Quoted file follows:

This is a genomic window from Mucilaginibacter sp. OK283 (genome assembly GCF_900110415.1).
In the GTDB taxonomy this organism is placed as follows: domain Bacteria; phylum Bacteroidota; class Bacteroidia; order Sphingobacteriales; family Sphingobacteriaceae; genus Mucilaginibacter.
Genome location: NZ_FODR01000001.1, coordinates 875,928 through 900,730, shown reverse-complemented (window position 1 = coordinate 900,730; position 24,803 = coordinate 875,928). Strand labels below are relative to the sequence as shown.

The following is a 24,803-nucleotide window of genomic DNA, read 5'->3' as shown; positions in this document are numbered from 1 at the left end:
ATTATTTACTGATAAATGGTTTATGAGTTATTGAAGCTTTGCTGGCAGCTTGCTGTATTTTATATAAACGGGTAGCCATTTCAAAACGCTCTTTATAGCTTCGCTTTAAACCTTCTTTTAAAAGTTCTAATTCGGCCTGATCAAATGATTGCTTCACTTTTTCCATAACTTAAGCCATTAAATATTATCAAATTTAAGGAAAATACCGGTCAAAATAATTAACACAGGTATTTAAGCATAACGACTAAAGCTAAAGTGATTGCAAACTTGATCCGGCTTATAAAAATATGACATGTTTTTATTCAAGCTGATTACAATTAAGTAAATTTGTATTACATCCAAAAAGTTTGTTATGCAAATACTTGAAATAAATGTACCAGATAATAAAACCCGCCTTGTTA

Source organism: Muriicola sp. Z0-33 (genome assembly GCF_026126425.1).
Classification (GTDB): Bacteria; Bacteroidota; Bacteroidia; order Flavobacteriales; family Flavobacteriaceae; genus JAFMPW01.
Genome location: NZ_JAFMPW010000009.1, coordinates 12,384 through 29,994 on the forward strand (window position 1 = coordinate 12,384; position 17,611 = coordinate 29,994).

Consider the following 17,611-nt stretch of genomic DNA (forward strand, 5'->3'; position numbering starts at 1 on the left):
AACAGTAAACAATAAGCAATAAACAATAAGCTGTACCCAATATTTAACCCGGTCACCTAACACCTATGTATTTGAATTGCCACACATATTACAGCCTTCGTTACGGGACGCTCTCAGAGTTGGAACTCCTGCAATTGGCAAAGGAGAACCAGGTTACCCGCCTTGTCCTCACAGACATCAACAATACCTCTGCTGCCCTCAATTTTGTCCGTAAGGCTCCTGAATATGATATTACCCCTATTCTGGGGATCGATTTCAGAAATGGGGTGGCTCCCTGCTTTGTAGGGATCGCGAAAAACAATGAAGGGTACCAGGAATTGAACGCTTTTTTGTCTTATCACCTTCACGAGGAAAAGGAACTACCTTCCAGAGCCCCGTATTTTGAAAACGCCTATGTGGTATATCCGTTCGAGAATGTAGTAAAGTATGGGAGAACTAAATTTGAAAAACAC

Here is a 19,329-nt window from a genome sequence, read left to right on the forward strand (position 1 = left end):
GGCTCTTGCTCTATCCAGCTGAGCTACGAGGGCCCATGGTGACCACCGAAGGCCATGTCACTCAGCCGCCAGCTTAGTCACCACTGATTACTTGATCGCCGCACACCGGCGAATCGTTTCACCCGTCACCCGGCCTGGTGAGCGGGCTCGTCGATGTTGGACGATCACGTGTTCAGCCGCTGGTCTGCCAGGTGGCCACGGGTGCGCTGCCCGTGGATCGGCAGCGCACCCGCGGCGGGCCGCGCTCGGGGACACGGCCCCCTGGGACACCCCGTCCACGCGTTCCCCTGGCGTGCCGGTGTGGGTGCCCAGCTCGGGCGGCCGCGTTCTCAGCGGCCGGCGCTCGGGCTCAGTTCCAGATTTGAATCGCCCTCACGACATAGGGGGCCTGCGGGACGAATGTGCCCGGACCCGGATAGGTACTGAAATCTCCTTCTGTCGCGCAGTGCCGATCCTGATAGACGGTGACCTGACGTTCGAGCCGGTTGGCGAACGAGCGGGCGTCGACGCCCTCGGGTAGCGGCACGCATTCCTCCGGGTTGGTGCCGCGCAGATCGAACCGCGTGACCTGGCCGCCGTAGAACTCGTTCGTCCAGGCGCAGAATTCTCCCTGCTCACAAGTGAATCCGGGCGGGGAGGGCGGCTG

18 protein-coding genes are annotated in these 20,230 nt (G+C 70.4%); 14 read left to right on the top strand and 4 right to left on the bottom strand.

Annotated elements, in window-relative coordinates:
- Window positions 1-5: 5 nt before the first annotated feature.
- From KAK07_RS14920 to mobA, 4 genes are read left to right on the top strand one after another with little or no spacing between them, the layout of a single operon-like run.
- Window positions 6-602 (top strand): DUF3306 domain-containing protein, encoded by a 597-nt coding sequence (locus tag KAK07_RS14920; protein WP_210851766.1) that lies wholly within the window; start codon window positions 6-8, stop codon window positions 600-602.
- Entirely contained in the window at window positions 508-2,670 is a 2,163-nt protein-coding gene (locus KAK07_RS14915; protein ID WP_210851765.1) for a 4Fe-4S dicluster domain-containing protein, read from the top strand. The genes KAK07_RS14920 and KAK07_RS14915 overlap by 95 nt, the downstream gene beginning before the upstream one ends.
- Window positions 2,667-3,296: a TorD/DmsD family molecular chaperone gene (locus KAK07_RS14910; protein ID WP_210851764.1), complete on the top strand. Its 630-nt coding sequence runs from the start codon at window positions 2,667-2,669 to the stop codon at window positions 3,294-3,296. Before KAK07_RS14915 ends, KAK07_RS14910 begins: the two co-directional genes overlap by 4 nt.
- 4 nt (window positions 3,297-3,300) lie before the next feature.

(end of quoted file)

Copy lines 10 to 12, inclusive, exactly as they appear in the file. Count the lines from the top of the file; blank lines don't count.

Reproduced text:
AACAGTAAACAATAAGCAATAAACAATAAGCTGTACCCAATATTTAACCCGGTCACCTAACACCTATGTATTTGAATTGCCACACATATTACAGCCTTCGTTACGGGACGCTCTCAGAGTTGGAACTCCTGCAATTGGCAAAGGAGAACCAGGTTACCCGCCTTGTCCTCACAGACATCAACAATACCTCTGCTGCCCTCAATTTTGTCCGTAAGGCTCCTGAATATGATATTACCCCTATTCTGGGGATCGATTTCAGAAATGGGGTGGCTCCCTGCTTTGTAGGGATCGCGAAAAACAATGAAGGGTACCAGGAATTGAACGCTTTTTTGTCTTATCACCTTCACGAGGAAAAGGAACTACCTTCCAGAGCCCCGTATTTTGAAAACGCCTATGTGGTATATCCGTTCGAGAATGTAGTAAAGTATGGGAGAACTAAATTTGAAAAACAC

Here is a 19,329-nt window from a genome sequence, read left to right on the forward strand (position 1 = left end):
GGCTCTTGCTCTATCCAGCTGAGCTACGAGGGCCCATGGTGACCACCGAAGGCCATGTCACTCAGCCGCCAGCTTAGTCACCACTGATTACTTGATCGCCGCACACCGGCGAATCGTTTCACCCGTCACCCGGCCTGGTGAGCGGGCTCGTCGATGTTGGACGATCACGTGTTCAGCCGCTGGTCTGCCAGGTGGCCACGGGTGCGCTGCCCGTGGATCGGCAGCGCACCCGCGGCGGGCCGCGCTCGGGGACACGGCCCCCTGGGACACCCCGTCCACGCGTTCCCCTGGCGTGCCGGTGTGGGTGCCCAGCTCGGGCGGCCGCGTTCTCAGCGGCCGGCGCTCGGGCTCAGTTCCAGATTTGAATCGCCCTCACGACATAGGGGGCCTGCGGGACGAATGTGCCCGGACCCGGATAGGTACTGAAATCTCCTTCTGTCGCGCAGTGCCGATCCTGATAGACGGTGACCTGACGTTCGAGCCGGTTGGCGAACGAGCGGGCGTCGACGCCCTCGGGTAGCGGCACGCATTCCTCCGGGTTGGTGCCGCGCAGATCGAACCGCGTGACCTGGCCGCCGTAGAACTCGTTCGTCCAGGCGCAGAATTCTCCCTGCTCACAAGTGAATCCGGGCGGGGAGGGCGGCTG